With the growing radar density in the environment, the amount of radar signals is continuously rising. It is now imperative to improve the computing efficiency of classical radar signal sorting algorithms which used to be efficient, such as statistical histogram, cumulative difference histogram and sequence difference histogram (Klilou et al., 2014).

3. Theoretical analysis of traveling detection pulse radar

Radio detection and ranging are the main functions of radar. To find and position a target in space, the radar needs to transmit a radio wave and receive the electromagnetic wave reflected back by the target. This section reviews some traveling detection techniques of pulse radar.

3.1. Echo signals of moving target

The pulse radar firstly transmits pulse signals for a period of time and then receives the echo signals reflected back by the target. After that, the echo signals are processed through multiple steps to determine the range, azimuth and speed of the target. The moving target detection (MTD) mainly relies on the Doppler effect (Figure 1) of moving targets: when there is a relative radial speed between the transmitter and the target, the frequency of the reflected signals of the target is different from that of the transmitted signals.

Figure 1. The doppler effect

The spatial relationship between the target distance R detected by radar and the transmission delay τ can be expressed as:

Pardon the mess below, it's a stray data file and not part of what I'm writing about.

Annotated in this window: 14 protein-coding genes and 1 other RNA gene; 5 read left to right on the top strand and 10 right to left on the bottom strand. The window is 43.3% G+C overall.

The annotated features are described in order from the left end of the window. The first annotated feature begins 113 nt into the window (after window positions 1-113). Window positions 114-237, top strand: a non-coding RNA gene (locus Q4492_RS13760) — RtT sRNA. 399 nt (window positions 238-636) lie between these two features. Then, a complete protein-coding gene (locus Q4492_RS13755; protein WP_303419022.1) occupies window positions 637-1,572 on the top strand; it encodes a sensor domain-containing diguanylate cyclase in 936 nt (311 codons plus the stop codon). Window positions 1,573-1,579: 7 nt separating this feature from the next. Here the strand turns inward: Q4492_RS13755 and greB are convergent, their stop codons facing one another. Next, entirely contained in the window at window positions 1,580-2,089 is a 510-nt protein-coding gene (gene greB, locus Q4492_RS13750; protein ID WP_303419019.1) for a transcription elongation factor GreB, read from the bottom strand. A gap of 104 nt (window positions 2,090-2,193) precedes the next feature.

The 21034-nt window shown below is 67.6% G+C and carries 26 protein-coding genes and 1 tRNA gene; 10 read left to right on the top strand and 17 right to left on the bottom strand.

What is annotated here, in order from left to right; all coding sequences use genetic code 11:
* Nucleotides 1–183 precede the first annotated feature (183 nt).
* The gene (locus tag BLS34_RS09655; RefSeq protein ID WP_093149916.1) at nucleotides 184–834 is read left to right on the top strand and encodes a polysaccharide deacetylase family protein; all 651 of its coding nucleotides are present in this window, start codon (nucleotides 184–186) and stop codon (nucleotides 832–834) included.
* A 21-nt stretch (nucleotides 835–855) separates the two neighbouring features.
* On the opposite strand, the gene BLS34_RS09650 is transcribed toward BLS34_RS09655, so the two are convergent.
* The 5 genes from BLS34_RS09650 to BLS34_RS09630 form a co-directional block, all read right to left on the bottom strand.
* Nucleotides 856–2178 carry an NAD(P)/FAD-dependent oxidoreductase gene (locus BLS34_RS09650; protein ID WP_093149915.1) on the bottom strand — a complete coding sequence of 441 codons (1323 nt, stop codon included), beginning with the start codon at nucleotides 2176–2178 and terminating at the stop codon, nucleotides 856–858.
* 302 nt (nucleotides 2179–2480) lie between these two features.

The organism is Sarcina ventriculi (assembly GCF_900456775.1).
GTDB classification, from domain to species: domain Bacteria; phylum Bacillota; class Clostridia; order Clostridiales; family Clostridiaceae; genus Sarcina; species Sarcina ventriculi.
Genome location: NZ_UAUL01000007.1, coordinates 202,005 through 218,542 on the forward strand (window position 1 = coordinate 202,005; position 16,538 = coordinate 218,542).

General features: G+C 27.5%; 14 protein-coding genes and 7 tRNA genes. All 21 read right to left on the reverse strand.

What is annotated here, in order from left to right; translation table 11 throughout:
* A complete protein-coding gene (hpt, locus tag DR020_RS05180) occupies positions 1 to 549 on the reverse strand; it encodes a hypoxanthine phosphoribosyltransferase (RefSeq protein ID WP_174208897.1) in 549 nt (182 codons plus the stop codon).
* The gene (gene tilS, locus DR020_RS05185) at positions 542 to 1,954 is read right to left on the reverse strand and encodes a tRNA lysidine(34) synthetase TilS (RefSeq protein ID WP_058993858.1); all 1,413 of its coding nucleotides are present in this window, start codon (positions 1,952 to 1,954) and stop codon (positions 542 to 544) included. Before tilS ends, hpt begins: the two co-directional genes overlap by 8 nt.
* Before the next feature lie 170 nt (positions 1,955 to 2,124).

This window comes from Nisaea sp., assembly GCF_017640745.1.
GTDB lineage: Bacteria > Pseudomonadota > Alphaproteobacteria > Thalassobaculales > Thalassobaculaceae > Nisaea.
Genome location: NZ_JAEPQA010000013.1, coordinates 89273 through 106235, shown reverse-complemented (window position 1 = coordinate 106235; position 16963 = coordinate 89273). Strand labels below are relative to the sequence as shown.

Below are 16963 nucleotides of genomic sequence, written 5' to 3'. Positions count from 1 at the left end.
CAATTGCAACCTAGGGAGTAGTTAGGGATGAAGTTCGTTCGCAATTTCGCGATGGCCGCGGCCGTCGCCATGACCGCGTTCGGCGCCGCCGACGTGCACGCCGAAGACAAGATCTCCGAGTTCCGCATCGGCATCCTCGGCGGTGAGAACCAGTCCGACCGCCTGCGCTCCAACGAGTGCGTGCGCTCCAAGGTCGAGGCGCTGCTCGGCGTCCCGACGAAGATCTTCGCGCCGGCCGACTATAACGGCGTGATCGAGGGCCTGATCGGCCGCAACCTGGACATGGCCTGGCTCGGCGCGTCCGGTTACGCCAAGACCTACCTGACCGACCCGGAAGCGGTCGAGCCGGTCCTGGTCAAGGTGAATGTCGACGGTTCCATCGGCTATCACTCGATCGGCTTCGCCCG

$R=\frac{c \tau}{2}$     (1)

where c is the propagation speed of electromagnetic wave in space. Let T (T=1⁄f, with f being the radar transmitting frequency) be the transmitting period of the radar, and v be the speed of the target moving towards the radar. As shown in Figure 1, when $t=t_{0},$ the radar transmitting wave peaks at point $A$ and the target distance from the radar is $R=R_{0} ;$ when $t=t_{0}+T,$ the radar transmitting wave peaks at point $B$ and the target distance from the radar is $R=R=R_{1} .$ Thus, the time $\Delta t$ when point $A$ of radar transmitting wave is transmitted to the target can be defined as:

$\Delta t=\frac{R}{c+v}$       (2)

Sincc $\Delta t$ is also the time for the wave to return to the radar from the target, the time when point A of radar transmitting wave returns to the radar, denoted as $t_1$, can be expressed as:

$t_{1}=t_{0}+2 \Delta t=t_{0}+\frac{2 R_{0}}{c+v}$       (3)